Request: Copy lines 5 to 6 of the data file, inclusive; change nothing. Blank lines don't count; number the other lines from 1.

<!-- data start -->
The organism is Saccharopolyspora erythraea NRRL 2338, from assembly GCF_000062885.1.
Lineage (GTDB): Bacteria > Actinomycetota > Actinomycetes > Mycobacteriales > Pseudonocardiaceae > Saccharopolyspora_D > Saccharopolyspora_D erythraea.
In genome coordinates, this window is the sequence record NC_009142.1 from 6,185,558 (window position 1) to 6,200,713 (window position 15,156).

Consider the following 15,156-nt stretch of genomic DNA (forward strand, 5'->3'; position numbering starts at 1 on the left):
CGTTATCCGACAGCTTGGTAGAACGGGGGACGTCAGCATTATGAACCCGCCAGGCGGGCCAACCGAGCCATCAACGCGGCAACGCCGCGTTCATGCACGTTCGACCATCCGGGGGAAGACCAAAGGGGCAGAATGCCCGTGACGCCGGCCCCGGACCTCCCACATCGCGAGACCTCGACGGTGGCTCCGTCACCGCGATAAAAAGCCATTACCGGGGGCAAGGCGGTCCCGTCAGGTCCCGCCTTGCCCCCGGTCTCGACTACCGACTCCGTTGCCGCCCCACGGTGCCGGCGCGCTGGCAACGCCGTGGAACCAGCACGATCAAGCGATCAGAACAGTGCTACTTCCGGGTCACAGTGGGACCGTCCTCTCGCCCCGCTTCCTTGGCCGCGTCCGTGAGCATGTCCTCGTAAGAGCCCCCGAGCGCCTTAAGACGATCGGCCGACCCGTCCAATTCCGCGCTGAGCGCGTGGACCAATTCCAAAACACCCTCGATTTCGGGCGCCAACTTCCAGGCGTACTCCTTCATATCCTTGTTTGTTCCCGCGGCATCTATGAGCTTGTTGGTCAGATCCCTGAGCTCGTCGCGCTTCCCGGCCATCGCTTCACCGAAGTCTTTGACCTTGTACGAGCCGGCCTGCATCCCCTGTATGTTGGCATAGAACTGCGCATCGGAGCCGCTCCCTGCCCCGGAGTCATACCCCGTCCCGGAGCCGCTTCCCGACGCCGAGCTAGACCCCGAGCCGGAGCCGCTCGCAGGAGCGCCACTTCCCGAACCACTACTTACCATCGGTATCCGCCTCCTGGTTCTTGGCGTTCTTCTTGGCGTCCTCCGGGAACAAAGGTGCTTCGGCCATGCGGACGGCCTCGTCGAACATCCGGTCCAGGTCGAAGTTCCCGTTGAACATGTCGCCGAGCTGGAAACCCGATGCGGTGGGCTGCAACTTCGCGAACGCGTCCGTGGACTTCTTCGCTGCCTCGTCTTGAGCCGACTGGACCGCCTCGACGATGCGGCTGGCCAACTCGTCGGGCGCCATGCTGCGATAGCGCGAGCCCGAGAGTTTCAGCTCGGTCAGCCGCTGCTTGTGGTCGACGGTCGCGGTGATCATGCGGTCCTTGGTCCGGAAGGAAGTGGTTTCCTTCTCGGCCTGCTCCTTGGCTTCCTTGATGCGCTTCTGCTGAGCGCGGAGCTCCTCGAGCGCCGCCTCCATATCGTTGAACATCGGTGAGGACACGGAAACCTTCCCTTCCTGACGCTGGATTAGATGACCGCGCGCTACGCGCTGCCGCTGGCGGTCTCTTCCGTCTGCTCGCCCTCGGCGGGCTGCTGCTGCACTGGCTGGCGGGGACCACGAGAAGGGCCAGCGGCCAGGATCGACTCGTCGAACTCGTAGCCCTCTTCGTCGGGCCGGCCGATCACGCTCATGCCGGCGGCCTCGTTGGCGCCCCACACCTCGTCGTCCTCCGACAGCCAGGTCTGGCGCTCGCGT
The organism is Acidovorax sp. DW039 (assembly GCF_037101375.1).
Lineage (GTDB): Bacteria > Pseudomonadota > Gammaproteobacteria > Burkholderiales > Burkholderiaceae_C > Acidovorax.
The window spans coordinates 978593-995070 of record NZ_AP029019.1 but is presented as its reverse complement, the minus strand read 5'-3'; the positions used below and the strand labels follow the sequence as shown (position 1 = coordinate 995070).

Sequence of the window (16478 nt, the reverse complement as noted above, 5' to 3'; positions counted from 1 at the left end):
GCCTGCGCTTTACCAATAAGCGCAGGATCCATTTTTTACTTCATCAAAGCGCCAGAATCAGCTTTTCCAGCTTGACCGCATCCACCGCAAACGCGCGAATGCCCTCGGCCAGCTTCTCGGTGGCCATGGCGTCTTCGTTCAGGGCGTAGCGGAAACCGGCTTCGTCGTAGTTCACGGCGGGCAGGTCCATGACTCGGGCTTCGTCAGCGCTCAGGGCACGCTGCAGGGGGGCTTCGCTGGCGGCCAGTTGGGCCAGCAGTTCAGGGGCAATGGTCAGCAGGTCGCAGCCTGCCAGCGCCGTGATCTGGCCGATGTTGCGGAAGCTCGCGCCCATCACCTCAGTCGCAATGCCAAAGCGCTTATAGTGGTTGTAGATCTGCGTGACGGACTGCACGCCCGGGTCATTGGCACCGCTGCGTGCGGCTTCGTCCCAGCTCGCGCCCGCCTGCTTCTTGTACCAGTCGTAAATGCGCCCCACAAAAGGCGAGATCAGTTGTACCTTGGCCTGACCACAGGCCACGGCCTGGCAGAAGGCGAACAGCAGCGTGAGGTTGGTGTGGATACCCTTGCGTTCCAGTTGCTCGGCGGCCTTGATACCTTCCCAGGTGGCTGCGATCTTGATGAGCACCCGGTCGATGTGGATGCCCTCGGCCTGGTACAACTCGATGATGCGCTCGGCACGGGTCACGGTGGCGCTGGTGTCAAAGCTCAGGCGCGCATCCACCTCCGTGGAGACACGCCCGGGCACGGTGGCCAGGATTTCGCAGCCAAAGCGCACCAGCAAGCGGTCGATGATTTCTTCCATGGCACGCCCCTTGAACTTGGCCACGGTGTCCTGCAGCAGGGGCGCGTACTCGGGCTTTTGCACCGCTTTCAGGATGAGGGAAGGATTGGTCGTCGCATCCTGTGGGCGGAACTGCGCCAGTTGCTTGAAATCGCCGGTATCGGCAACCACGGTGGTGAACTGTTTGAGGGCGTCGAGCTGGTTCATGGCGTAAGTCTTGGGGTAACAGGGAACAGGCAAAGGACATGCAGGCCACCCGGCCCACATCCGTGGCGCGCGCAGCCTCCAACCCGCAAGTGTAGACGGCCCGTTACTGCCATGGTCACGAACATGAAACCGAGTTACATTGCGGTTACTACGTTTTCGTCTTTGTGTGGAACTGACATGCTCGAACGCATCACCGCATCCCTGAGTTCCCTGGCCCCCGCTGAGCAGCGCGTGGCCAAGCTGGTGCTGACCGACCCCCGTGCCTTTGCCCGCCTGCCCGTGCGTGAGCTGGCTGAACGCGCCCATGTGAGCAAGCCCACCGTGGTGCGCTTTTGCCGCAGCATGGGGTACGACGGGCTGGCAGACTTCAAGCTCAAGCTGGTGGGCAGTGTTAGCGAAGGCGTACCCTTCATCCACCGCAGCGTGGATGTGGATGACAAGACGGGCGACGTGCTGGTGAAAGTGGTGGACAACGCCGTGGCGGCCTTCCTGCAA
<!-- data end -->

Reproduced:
CGTTATCCGACAGCTTGGTAGAACGGGGGACGTCAGCATTATGAACCCGCCAGGCGGGCCAACCGAGCCATCAACGCGGCAACGCCGCGTTCATGCACGTTCGACCATCCGGGGGAAGACCAAAGGGGCAGAATGCCCGTGACGCCGGCCCCGGACCTCCCACATCGCGAGACCTCGACGGTGGCTCCGTCACCGCGATAAAAAGCCATTACCGGGGGCAAGGCGGTCCCGTCAGGTCCCGCCTTGCCCCCGGTCTCGACTACCGACTCCGTTGCCGCCCCACGGTGCCGGCGCGCTGGCAACGCCGTGGAACCAGCACGATCAAGCGATCAGAACAGTGCTACTTCCGGGTCACAGTGGGACCGTCCTCTCGCCCCGCTTCCTTGGCCGCGTCCGTGAGCATGTCCTCGTAAGAGCCCCCGAGCGCCTTAAGACGATCGGCCGACCCGTCCAATTCCGCGCTGAGCGCGTGGACCAATTCCAAAACACCCTCGATTTCGGGCGCCAACTTCCAGGCGTACTCCTTCATATCCTTGTTTGTTCCCGCGGCATCTATGAGCTTGTTGGTCAGATCCCTGAGCTCGTCGCGCTTCCCGGCCATCGCTTCACCGAAGTCTTTGACCTTGTACGAGCCGGCCTGCATCCCCTGTATGTTGGCATAGAACTGCGCATCGGAGCCGCTCCCTGCCCCGGAGTCATACCCCGTCCCGGAGCCGCTTCCCGACGCCGAGCTAGACCCCGAGCCGGAGCCGCTCGCAGGAGCGCCACTTCCCGAACCACTACTTACCATCGGTATCCGCCTCCTGGTTCTTGGCGTTCTTCTTGGCGTCCTCCGGGAACAAAGGTGCTTCGGCCATGCGGACGGCCTCGTCGAACATCCGGTCCAGGTCGAAGTTCCCGTTGAACATGTCGCCGAGCTGGAAACCCGATGCGGTGGGCTGCAACTTCGCGAACGCGTCCGTGGACTTCTTCGCTGCCTCGTCTTGAGCCGACTGGACCGCCTCGACGATGCGGCTGGCCAACTCGTCGGGCGCCATGCTGCGATAGCGCGAGCCCGAGAGTTTCAGCTCGGTCAGCCGCTGCTTGTGGTCGACGGTCGCGGTGATCATGCGGTCCTTGGTCCGGAAGGAAGTGGTTTCCTTCTCGGCCTGCTCCTTGGCTTCCTTGATGCGCTTCTGCTGAGCGCGGAGCTCCTCGAGCGCCGCCTCCATATCGTTGAACATCGGTGAGGACACGGAAACCTTCCCTTCCTGACGCTGGATTAGATGACCGCGCGCTACGCGCTGCCGCTGGCGGTCTCTTCCGTCTGCTCGCCCTCGGCGGGCTGCTGCTGCACTGGCTGGCGGGGACCACGAGAAGGGCCAGCGGCCAGGATCGACTCGTCGAACTCGTAGCCCTCTTCGTCGGGCCGGCCGATCACGCTCATGCCGGCGGCCTCGTTGGCGCCCCACACCTCGTCGTCCTCCGACAGCCAGGTCTGGCGCTCGCGT
The organism is Acidovorax sp. DW039 (assembly GCF_037101375.1).